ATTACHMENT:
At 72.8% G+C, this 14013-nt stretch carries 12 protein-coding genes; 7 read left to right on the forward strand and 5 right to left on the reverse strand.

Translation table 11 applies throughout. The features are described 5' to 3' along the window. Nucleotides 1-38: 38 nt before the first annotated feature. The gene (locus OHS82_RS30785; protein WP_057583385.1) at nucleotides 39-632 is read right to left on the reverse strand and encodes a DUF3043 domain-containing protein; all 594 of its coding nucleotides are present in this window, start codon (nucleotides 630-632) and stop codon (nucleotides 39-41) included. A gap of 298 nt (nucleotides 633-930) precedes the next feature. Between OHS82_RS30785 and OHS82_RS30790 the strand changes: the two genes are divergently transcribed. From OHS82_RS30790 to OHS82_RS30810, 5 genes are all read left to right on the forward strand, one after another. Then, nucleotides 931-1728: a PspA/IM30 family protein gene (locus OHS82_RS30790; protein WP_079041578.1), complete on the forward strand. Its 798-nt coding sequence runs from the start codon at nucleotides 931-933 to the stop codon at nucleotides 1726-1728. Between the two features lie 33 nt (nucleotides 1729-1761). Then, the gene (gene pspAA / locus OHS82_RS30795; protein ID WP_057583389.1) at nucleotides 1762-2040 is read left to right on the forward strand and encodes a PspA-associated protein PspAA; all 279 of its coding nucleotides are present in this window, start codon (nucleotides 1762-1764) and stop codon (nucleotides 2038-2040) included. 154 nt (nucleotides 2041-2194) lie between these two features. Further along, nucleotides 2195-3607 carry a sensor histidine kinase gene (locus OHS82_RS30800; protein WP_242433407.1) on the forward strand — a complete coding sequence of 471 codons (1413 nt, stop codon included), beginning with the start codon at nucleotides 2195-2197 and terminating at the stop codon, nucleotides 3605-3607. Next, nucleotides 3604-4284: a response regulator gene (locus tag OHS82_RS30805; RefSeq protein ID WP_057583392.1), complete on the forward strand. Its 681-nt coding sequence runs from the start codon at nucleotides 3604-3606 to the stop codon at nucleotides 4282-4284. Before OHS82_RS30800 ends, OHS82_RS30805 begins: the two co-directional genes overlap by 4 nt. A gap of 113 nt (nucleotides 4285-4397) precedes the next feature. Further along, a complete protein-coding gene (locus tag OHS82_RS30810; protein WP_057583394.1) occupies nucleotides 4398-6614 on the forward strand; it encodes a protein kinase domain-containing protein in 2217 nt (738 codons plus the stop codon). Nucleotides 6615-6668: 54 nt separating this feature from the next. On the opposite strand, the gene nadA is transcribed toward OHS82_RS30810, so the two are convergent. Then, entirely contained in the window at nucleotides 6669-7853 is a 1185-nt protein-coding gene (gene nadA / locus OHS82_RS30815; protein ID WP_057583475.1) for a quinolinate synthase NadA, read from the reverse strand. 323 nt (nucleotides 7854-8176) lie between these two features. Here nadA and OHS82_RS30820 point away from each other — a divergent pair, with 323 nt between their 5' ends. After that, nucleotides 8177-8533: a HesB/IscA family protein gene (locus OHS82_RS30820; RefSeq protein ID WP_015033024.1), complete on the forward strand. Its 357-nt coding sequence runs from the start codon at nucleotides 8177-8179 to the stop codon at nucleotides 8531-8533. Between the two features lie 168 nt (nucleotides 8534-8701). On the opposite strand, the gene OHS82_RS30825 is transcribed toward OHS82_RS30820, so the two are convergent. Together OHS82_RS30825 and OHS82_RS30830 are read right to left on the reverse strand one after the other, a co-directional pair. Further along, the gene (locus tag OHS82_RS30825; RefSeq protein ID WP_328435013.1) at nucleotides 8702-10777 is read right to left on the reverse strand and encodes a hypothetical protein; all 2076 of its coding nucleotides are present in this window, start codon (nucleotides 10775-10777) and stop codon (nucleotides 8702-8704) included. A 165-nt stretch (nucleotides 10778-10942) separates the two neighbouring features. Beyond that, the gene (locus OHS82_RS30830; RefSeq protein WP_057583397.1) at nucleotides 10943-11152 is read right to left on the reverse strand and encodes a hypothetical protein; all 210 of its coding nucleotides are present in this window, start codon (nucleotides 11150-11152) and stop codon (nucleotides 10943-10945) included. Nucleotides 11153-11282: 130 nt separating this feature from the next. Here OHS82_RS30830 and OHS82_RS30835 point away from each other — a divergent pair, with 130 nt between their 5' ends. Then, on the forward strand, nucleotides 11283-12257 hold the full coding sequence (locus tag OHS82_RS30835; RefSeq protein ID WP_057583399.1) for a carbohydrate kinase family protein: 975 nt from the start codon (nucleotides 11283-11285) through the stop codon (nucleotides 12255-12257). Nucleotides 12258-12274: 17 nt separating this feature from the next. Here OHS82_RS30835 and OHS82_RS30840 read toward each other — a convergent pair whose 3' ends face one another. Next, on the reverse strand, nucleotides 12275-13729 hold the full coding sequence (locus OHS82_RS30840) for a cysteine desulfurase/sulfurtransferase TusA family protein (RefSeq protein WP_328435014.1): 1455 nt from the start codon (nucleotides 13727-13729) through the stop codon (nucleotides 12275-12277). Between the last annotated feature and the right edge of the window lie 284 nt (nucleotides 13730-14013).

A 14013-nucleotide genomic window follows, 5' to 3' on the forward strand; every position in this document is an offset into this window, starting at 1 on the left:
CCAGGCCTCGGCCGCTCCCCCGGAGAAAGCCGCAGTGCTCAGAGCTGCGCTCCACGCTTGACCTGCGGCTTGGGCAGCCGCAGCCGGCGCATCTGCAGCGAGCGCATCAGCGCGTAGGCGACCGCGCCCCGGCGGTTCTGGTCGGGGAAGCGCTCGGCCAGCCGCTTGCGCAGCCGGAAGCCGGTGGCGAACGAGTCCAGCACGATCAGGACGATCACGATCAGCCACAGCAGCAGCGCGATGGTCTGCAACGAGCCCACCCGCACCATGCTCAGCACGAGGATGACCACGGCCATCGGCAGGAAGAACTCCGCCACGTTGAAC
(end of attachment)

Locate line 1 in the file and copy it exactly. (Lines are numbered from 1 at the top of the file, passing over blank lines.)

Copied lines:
At 72.8% G+C, this 14013-nt stretch carries 12 protein-coding genes; 7 read left to right on the forward strand and 5 right to left on the reverse strand.